Alright, so you’re starting a brewery. Congrats on being awesome. You’ve even managed to jump that next hurdle: financing. You’ve done all the normal steps: harassed friends, begged from the Bank of Mom and Dad, and kidnapped the children of a major financial firm’s loan officer. The deed is done, the money and credit are all lined up, and all it cost was little Jimmy’s toe.
Signing a lease, buying some brewing equipment, and hiring a brewer are really all that’s left between you and profitable, beery awesome-sauce (ProTip: You can avoid hiring a brewer by cloning an existing one).
After all that, though, things are clear sailing right? You can ring in your first growler sale, put that smiling John A MacDonald in the till, and finally start paying your staff, right? Wrong. Most brewery startups miss out on one little detail that seems frankly fairly idiotic: that money in the till? It’s the government’s; you’re just holding on to it for them for a bit.
What the what? Surely you must realize that beer sold in BC is subject to all sorts of mark-ups and taxes, right? What you probably don’t realize is exactly how those mark-ups and taxes are collected. Any sane, normal business, would sit down at the end of the day, do some math, and set aside the cash they owe to the rest of us to pay for things like roads, schools, and dubious senate expenses. It’s only fair.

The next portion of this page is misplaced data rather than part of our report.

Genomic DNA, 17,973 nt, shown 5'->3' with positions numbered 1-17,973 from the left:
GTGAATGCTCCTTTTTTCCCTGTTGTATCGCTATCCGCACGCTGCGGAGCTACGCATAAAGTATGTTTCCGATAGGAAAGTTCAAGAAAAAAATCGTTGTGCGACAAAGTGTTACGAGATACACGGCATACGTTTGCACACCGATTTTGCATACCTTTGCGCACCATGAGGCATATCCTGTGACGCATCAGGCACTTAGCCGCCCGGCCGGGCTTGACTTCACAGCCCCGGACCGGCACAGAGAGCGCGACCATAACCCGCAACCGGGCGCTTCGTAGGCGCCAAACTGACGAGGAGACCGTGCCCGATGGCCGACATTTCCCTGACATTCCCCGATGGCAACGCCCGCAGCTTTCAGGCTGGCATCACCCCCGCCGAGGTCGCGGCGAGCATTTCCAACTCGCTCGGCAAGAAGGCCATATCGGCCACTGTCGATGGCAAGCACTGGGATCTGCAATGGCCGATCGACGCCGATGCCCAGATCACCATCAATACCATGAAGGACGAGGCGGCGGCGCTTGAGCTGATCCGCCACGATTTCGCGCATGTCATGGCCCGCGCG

Breweries, though, get a tough shake here. They aren’t trusted to do math, presumably because they’re corrupt, drunk, or both. Instead of simply remitting the ~$4 of that $10 growler owed to the government, they have to instead deposit the whole $10 into an account that the LCLB can withdraw from, which the LCLB then proceeds to do.
It get’s better. Instead of having the LCLB just take the ~$4 that is owed them, they instead straight up take the whole thing, process the taxes, and send out a cheque to the brewery for what’s left over. This process can take months, as in more than one. No, they don’t give you the interest on your money, what a silly question!
So, your struggling brewery that was depending on squeaky new income to, you know, pay salaries, buy malt and cover such trivial expenses as rent and hydro, now has to wait up to several additional months before seeing the first cent. This isn’t hypothetical. Some BC breweries in recent years spent years building their business only to almost go under immediately after opening because their revenue stream was delayed.
So, John Yap, while we’re talking about booze in grocery stores and beer at farmer’s markets, how about we also take a look at how the backend business of collecting tax on liquor is done, to allow these small brewery startups faster access to direly needed income?
In the meantime, brewery startups should add three or more months to their startup financing to account for this craziness. I’d hate to see you go under before Russian Imperial Stout season.